Measures of Family Centeredness from the U.S.: Deconstructing Components of Decision Making and Parents Needs

Friday, 28 July 2017: 2:50 PM

Veronica D. Feeg, PhD
Ann Marie M. Paraszczuk, EdD
Division of Nursing, Molloy College, Rockville Centre, NY, USA

As the academic dialogue around models of care for children in hospitals evolves, the discussion about Family Centered Care (FCC) also warrants a closer look into the context of the culture, sociopolitical environment and service delivery differences across countries. The literature is expansive on the universe of families of sick children with a kaleidoscope of perspectives. The effectiveness of FCC has been disappointing using measures that are as diverse as the perspectives. The debate about effectiveness is skewed using the prism of focal points and countering arguments that are within those defined margins. The purpose of this session is to (1) begin with the premise that when dissected, the notion of “family centeredness” (i.e. an internalized attitude) may be at the heart of the implementation of FCC as demonstrated by similarities and differences among countries; (2) deconstruct three specific areas that parents are clearly a necessary component of sick children’s care (NICU, chronic illness and adolescents); (3) present a mechanism to measure family centeredness and a measure of parents’ needs to supplement the arguments supporting FCC that gets at the providers’ internalized attitudes and behavior about caring for parents and caring for children.

This session will make the case that FCC is critical as we move forward with CCC. If the way it has been examined is different, we need to take into account how, especially if it translates in some cultures into parents being held responsible for caretaking in hospitals (Shields, 2016). In the U.S., avoiding any integration of caring for parents of children in health care institutions in any philosophical or ethical discussion in the service delivery language would be a problem in a country where insurance drives every interaction and cost is part of the model. It would be too easy to operationalize the terms of “care” excluding the necessary integration of parents (families) into all aspects of decision-making and support if not explicitly included in best practices models. Using the U.S. frameworks of “Person and Family Centered Care” (Barnsteiner, Disch & Walton, 2014) can help to lay the framework of identifying child-and-family (parent) as a unit of care. “Empowering patients and families to become active partners in their health care — not merely passive participants — is a critical step on the road to achieving the best care at lower cost” (IOM, 2013).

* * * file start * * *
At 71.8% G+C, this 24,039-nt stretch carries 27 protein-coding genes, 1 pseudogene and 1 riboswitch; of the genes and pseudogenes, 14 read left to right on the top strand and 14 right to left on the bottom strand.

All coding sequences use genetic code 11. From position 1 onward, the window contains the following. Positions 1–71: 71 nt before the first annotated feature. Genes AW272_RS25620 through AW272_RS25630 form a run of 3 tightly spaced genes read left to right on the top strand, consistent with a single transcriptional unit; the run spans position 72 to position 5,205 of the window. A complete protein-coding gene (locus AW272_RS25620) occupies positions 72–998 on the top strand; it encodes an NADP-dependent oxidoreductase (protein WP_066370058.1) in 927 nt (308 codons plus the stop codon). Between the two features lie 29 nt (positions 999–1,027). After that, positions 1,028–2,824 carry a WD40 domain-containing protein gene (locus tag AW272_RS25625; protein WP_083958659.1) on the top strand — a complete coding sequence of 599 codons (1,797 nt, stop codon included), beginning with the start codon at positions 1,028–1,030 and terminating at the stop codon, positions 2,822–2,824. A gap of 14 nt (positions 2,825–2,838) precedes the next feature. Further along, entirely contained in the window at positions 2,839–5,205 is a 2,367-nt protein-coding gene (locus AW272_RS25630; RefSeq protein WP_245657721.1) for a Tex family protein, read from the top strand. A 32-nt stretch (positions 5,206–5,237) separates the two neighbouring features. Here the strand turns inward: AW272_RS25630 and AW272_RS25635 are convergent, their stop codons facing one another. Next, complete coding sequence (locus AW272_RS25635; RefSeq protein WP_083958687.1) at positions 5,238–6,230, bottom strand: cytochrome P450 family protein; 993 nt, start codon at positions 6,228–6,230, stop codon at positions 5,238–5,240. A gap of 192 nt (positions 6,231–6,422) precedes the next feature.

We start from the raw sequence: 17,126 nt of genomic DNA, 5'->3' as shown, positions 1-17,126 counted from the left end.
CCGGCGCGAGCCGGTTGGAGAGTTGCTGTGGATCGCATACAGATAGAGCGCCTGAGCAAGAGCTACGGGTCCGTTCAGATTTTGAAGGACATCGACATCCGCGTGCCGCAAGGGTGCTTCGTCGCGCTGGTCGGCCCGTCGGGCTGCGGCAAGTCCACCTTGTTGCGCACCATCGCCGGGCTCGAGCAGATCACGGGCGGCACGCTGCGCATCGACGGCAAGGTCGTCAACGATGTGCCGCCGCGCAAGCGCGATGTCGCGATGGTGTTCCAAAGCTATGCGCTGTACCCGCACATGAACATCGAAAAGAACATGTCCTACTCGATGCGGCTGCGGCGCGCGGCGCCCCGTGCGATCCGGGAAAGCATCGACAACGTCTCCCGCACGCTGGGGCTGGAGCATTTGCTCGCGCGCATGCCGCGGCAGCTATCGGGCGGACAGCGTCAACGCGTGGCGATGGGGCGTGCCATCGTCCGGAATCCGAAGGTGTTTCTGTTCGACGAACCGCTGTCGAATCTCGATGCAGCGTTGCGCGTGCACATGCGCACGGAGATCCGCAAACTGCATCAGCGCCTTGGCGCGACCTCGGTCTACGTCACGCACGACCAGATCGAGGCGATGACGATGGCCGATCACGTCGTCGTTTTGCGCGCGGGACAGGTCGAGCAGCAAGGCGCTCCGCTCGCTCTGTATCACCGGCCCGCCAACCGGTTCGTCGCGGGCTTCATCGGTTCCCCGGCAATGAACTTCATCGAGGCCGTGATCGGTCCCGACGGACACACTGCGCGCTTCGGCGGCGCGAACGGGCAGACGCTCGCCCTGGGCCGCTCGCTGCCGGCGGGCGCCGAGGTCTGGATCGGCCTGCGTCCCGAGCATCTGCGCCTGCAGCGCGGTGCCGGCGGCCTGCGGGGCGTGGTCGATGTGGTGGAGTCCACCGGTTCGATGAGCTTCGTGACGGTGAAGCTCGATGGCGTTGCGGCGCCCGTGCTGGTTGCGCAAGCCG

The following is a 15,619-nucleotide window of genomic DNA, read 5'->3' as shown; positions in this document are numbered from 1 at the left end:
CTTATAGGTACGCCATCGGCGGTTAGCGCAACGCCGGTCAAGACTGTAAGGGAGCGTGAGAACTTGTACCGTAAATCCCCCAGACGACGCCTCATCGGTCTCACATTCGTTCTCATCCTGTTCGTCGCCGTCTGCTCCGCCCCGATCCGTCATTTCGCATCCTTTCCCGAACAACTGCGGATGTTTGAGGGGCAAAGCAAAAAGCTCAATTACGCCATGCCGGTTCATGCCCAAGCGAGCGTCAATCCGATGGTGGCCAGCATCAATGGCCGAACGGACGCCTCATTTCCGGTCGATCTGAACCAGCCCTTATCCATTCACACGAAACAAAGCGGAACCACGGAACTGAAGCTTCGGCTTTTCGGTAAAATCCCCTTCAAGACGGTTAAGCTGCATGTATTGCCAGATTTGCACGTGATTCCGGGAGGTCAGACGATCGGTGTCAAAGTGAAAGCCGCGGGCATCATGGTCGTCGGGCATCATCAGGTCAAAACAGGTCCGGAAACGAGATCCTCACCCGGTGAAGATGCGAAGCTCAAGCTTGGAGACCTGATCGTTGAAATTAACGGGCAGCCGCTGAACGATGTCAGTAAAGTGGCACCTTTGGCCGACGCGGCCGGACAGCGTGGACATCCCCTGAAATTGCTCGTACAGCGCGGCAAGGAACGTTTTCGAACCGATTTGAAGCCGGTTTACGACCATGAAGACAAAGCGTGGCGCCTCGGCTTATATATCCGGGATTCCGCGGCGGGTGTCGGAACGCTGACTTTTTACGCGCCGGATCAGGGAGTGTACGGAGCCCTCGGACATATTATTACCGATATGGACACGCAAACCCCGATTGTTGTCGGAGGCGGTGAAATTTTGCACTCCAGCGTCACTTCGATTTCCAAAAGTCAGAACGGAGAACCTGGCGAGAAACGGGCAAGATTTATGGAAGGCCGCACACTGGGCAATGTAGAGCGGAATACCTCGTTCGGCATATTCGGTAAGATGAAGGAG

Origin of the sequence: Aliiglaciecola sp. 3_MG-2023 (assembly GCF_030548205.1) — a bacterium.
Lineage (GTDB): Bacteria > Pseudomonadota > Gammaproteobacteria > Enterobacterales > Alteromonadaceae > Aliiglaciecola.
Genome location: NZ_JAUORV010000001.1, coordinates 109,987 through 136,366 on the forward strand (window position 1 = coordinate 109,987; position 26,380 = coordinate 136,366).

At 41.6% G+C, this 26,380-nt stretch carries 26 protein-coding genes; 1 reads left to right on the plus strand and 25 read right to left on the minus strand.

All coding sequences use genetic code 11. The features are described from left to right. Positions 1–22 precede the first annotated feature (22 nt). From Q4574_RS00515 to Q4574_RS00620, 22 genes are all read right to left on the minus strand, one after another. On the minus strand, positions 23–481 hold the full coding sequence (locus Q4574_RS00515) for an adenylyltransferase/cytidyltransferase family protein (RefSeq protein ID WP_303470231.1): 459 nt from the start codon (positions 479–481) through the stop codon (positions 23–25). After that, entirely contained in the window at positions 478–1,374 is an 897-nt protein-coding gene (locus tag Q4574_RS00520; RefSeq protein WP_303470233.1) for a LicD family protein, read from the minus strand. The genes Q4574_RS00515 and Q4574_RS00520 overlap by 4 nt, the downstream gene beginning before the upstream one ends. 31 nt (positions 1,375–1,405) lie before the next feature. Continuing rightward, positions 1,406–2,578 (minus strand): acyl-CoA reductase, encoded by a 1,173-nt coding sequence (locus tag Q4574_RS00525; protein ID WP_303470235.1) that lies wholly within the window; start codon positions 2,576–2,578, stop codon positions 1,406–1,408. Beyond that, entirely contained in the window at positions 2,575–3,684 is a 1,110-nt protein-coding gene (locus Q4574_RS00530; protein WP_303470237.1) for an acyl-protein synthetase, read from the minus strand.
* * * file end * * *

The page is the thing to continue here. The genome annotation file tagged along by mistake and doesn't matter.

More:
Next, there will be three brief summaries of studies that focus on aspects that justify putting parents and children together as a unit of care in attitude and services. These include (1) a study on nurses’ “family-sensitive care” in neonatal intensive care units who fail to report positively about caring for parents of critically ill newborns and the ramifications of these attitudes (Magri, 2014); (2) two studies on shared decision-making (SDM) in adolescents with chronic illnesses and specifically with HIV who report the triad of SDM, in most cases, continue to tilt heavily on “mom’s” participation (Feeg & Ledlie, 2010; Knapp, Madden, Feeg, Huang & Shenkman, 2011; and (3) a study on parents’ needs of children with cancer, end stage renal disease (ESRD), chronic illnesses, and normal children who have episodic health care issues that offers a generic model of “parenting” to be further explored.

The session will conclude with important considerations about merging FCC and CCC with recognition of specific, focused attention on particular aspects of nursing caring behaviors. A simple measure of “Family-Centeredness” that elucidates attitudes that are central to caring ought to be considered in new models that might be proposed.